The breakdown, in our experience, is that many amateur racers aren't clear on what their team can do or should do. It isn't reasonable for you to ask your team to teleport you to Paris for lunch with Alain Prost if teleportation doesn't exist as a technology. So, with the vagueness about what teams can do and what they are good for, we present a list of the best uses of teams for amateur racers:
 
1. Your team gives you more track time. Let's face it, cars break. Drivers also crash cars. If you have a properly-sized team, they may fix your car quickly (sometimes in the pits during practice or qualification) and that will allow you to complete more races on a given weekend. It will also mean fewer races missed because it is taking months rather than days to repair your car. 
 
2. Your team lets you focus on driving skill. If you are the person in charge of tire pressures, alignment, tire mounting, fuel system repair, clutch replacement, etc., then you are under the car in a puddle of oil when you could be reviewing video and data. Don't be that guy under your car.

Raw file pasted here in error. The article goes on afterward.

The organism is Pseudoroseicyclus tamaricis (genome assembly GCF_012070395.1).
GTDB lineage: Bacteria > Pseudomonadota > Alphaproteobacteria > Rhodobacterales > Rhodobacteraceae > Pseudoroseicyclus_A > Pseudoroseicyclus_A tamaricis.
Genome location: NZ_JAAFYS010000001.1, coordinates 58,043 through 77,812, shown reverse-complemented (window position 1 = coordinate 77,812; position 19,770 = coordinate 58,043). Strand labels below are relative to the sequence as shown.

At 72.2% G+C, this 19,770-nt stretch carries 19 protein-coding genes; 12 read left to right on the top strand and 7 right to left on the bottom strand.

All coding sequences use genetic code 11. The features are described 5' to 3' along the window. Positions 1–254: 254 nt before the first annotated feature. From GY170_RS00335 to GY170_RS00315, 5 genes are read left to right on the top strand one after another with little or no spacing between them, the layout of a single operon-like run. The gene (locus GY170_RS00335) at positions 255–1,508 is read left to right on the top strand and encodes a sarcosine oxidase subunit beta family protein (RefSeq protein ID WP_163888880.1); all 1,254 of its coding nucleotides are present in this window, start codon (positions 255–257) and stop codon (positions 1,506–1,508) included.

3. Your team makes you a better driver. In addition, even if you aren't fixing the car, if you don't have driver team-mates or a coach, you may not have someone to critique you line on video or do data overlays to find your weak spots. It helps to have the right team-mates and right coaches, but we've been surprised how often something is better than nothing.